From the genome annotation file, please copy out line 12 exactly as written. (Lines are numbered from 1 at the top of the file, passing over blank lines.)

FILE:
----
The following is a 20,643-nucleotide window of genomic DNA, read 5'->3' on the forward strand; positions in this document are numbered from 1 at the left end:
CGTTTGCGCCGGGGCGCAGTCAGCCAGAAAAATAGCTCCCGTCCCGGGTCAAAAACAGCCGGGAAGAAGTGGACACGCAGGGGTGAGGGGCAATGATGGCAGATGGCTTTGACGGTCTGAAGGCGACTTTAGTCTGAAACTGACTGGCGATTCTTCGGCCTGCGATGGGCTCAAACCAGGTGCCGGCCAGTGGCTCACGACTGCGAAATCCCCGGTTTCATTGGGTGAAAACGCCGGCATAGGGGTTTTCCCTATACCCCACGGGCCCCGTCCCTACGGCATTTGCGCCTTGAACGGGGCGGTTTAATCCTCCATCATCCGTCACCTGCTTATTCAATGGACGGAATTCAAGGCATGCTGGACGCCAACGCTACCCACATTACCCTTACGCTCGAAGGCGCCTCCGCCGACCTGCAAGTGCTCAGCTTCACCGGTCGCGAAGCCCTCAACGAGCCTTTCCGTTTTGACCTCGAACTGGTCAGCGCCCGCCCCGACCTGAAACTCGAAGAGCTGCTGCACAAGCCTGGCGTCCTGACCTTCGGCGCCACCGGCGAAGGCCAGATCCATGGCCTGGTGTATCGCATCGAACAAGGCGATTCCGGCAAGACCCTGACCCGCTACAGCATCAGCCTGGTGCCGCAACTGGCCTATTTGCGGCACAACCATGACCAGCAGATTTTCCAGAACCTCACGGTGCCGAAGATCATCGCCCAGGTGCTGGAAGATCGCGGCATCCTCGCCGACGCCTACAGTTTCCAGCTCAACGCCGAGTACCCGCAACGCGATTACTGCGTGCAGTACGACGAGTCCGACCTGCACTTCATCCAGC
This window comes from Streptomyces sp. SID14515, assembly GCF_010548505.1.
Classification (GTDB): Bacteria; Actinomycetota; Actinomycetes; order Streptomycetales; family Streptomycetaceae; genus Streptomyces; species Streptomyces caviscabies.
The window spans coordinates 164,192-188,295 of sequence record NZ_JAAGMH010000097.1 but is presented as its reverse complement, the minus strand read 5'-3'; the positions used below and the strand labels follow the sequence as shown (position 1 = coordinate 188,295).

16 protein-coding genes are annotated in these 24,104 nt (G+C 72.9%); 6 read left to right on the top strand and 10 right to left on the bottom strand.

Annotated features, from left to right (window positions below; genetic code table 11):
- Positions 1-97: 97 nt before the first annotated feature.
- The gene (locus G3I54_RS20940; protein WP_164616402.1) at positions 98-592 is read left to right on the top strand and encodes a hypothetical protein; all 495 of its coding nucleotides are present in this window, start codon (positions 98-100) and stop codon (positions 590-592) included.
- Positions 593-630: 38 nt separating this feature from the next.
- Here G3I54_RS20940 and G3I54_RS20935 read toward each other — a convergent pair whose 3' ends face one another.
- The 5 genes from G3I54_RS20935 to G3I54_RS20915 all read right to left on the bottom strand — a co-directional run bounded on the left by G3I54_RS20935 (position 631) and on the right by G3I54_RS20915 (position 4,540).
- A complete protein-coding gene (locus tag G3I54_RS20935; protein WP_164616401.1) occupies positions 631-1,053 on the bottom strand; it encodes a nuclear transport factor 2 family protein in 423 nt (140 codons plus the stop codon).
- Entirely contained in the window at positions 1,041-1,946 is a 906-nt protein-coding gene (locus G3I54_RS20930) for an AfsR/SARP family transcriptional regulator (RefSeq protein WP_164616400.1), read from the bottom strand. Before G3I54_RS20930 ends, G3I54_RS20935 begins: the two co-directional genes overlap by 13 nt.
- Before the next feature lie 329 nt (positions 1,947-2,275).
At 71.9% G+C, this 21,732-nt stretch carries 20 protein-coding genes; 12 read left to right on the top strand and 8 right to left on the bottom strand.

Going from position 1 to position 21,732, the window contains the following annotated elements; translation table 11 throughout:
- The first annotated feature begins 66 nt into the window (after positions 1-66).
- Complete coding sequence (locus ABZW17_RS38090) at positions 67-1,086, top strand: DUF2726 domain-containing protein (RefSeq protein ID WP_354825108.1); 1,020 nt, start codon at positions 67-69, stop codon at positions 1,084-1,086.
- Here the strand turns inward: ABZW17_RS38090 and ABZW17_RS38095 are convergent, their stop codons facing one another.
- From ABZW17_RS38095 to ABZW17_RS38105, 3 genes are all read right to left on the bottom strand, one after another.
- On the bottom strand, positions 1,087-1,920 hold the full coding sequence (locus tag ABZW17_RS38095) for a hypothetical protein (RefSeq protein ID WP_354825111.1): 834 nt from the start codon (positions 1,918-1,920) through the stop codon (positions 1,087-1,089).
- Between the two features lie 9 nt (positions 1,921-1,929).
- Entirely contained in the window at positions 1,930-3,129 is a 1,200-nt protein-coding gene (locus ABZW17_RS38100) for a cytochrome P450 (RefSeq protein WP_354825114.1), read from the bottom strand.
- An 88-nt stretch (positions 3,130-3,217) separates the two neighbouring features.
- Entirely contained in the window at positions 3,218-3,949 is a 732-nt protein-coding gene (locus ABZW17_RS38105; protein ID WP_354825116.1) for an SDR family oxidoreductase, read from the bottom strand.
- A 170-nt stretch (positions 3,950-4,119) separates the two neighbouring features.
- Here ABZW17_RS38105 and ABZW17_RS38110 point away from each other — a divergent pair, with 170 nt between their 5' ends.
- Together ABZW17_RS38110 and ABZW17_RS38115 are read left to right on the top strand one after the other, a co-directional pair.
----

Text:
- The 5 genes from G3I54_RS20935 to G3I54_RS20915 all read right to left on the bottom strand — a co-directional run bounded on the left by G3I54_RS20935 (position 631) and on the right by G3I54_RS20915 (position 4,540).